The Proverbial: “There is nothing there”

I like to think that I am a pretty good spot and stalk hunter. I have spent the last 7 years hunting the west for Mule Deer and Elk and have done very well. Much of that hunting is spot and stalk hunting. I have been able to read the sign and react accordingly to make the right decision at the right time and harvest some exceptional game.

Most people who have been to Africa would agree that the trackers there are the best in the world.  They can pick out a specific animal in the midst of hundreds of tracks. They will follow it at a normal walking pace when I can’t even see a track. They are simply amazing.

Although most of us agree with that reality, few of us evaluate what really sets African trackers apart. I was in the midst of my African hunt. As a hunting consultant for Sediba Nkwe Hunting Safaris, I was pnly able to hunt two and a half days. I was there with a great friend and client who was on a lion hunt. After harvesting the lion, he had done well with a plains game harvest. Since he had shot everything that he wanted and then some, I now had a little time to hunt. I decided to put my emphasis on a Limpopo River free ranging bushbuck with the bow by spot and stalk. I was not sitting in a blind on this particular hunt.

I was in an area that has a lot of bushbuck and some exceptional rams. Because of the time of year it is very thick in the bush. I often couldn’t see more than 10 yards and everything has thorns on it. I was sticking with shorts due to the heat even though I got all cut up. I walked about 7 miles in the trips on the river. I saw many very good rams, but only catching a glimpse for a second as they jumped up out of their beds. I had one close call, but the angle was wrong. I actually caught one standing in its bedding area and at 40 yards had a shot. It was so thick that I hit a branch and just missed the large ram.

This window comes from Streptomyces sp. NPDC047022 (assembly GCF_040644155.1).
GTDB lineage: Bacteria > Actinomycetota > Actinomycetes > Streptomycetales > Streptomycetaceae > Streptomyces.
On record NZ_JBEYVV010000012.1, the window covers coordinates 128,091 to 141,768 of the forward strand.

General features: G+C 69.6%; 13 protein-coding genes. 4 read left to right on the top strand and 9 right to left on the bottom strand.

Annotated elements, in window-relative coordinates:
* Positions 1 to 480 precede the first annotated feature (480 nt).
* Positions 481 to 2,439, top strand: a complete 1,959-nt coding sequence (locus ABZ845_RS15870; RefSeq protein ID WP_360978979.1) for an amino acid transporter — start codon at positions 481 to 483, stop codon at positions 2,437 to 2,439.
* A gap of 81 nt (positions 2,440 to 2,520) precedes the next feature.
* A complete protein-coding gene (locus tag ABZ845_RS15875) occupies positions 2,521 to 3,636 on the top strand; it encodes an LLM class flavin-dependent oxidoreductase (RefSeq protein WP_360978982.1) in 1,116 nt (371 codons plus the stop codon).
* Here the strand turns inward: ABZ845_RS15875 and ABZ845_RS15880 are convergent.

I also saw some huge waterbuck which I would also be happy to take. I had been hunting with a tracker and a professional hunter (PH). So many bushbucks have popped up at 10 yards or less, but we rarely saw them before they had seen us on the first two days of stalking. On the third trip we slowed down even more and spent a lot of time looking. I have to admit I was looking and not seeing anything more times than not. I saw them once they fly out of their beds, but rarely before.

As we were walking slowly, all of a sudden the tracker stopped in mid step. He looked across a stream and wouldn’t move. He just stayed locked on. The PH said that he saw a large bushbuck. I was right next to him and couldn’t see it. He said it was standing under the bush and you could see its tail move. Finally, after a couple minutes, which felt like an eternity, I saw the tail. Then we could see the head. I was amazed that he picked that up. I would have walked right by it. We waited a bit and then I got to where I thought I had a clear lane. I shot and hit a branch which sounded like a cannon going off and I missed the bushbuck clean.

That was the first shot I was able to get off in three evening hunts. I was actually pumped that under these circumstances that I even got a shot. Not pumped that I hit a branch, but pumped because we got close. It was just one of many instances where the tracker, whose name is John, was able to see something when I would have sworn there was nothing there. It has happened with John time and time again.